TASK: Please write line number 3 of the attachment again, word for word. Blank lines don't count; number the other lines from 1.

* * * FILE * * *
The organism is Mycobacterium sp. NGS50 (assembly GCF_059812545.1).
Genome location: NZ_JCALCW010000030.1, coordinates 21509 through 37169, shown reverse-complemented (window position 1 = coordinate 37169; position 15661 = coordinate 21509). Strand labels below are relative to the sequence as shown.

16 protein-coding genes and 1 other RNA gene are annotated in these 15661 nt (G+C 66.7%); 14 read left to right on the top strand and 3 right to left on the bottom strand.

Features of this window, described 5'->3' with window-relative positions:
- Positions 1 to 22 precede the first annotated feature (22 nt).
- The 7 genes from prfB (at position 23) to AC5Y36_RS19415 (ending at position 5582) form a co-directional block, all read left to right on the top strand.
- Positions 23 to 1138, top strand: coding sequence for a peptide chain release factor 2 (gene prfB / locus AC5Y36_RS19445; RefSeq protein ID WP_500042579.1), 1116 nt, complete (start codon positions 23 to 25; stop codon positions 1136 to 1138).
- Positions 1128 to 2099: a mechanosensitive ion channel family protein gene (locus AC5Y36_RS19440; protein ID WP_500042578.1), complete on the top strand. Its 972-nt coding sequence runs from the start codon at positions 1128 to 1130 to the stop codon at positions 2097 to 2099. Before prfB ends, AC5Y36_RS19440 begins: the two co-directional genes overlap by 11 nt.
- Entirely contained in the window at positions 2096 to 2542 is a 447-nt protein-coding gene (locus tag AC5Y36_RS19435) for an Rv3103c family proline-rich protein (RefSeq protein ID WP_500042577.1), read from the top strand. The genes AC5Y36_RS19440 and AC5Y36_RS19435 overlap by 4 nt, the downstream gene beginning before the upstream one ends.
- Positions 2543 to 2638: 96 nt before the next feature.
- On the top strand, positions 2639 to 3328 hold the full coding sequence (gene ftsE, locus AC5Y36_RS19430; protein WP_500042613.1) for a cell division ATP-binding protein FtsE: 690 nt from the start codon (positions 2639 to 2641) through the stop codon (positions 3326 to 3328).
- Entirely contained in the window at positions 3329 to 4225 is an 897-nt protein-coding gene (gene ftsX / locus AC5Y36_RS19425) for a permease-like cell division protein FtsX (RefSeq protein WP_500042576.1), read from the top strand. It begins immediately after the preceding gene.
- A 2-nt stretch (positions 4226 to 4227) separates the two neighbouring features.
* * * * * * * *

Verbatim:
16 protein-coding genes and 1 other RNA gene are annotated in these 15661 nt (G+C 66.7%); 14 read left to right on the top strand and 3 right to left on the bottom strand.